A boy sits in his bedroom. He has no father, his father died a few months even before he was born. He has a mother but she has now remarried and his new step-father is unkind to him. That is why he is confined to his room. All he has for company are a few novels that his father once owned and no one else cares about now. He reads them while he can hear other children free to play happily outside. But he is not allowed out. So he reads instead, impersonating the characters when he puts the book down.
This is not me. It is Dickens’s David Copperfield, reading in solitary confinement (says Dickens) ‘as if for life’. Reading for Life is the title I took for my book on readers and the relation between their favourite books and their existences, their memories, their feelings. And that is what so many Victorian novels such as David Copperfield are good for: bringing back to life all those vulnerable feelings you half-bury, though that does no good. You can watch the recent film of David Copperfield starring Dev Patel or the adaptation on the Drama channel including Daniel Ratcliffe. But nothing is a substitute for the actual written words: I mean, you might have expected David to feel sad that he never saw his own father. But actually what David says most hurt him was ‘the fact that he never saw me’. Thinking about the poignant difference that makes is what reading is all about.
And it needn’t just be David Coppoerfield: try Mrs Gaskell’s novel Ruth, about a unmarried mother in an age of taboos who nonetheless feels so glad to have her child. I read to recover these feelings. A psychiatrist I have worked with runs a reading group in his hospital: the people read a book together live, on the spot, slowly and aloud, with pauses for talk about it. He says that one of the great things about this shared reading is that he is no longer the expert, he has a different relation to the people to whom he is normally the doctor-boss. But best of all he says is that it has changed his own idea of recovery. Usually that means getting over things, moving on, looking only to the future now. But the psychiatrist says that what reading great literature does is real recovery – recovering lost emotions – emotions from the past which you thought has been lost forever, irrevocably damaged as a result of trauma, the harm you had done or had done to you. Yet these emotions, vulnerable or innocent or idealistic, can be recovered from the past by the power of reading.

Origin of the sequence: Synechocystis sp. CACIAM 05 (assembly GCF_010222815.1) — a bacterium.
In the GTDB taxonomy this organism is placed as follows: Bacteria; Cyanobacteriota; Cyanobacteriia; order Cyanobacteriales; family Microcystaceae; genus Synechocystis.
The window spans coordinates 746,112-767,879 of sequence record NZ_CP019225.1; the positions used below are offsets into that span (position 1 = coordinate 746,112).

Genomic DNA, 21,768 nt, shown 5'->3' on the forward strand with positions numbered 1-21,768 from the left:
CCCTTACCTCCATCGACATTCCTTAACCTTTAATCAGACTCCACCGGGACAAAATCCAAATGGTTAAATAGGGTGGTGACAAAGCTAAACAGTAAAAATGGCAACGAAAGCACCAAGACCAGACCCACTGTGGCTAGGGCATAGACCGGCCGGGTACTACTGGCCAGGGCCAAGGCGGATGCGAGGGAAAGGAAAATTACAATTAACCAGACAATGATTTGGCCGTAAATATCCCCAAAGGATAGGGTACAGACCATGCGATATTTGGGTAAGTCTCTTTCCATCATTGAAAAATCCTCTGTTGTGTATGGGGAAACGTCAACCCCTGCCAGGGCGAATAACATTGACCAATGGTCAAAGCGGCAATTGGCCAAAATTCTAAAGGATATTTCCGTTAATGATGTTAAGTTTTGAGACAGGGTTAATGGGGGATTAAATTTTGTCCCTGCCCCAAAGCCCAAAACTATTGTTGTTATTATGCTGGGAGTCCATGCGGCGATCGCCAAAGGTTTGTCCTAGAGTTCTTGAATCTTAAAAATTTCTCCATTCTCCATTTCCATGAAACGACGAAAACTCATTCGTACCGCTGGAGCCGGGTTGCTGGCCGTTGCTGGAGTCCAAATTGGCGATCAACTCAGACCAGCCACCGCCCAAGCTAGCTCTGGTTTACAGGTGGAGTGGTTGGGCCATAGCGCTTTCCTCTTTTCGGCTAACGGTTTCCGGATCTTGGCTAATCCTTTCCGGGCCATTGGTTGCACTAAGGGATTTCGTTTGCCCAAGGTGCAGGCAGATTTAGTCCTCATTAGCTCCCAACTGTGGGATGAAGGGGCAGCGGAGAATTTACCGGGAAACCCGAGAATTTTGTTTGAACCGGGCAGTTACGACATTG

So here is the thing, even with great classic literature: it may look refined or special but what its language actually produces in you is something surprised and raw. My motto is: no emotion, no good. Not art for art’s sake, but art for the sake of life.
And it isn’t just novels. What do you think when you hear the word ‘poetry?’ Something hard to understand, elitist and fancy, irrelevant to ordinary life? I work with The Reader, a Liverpool-based national charity that brings people of all ages and walks of life together in small numbers to share, aloud and alive, the reading of works of literature, offering more than 500 groups a week nationwide. The Reader works in prisons, GP centres, care homes, drug and rehab centres, schools, libraries, facilities for looked-after children — reading aloud anywhere, with any one, to encourage people to find what good can reading – even reading poetry – do for you.
And here’s what it is really like. A woman, in trouble with her health, goes to a reading group and the poem they read together, called ‘A Quiet Life’, is about – what? Nothing fancy, just boiling an egg. Only the woman was in such a state at that time that she could hardly do even that. But the poem says that what goes into the simple boiling of an egg is actually complicated:
What a person desires in life
is a properly boiled egg.
This isn’t as easy as it seems.
There must be gas and a stove,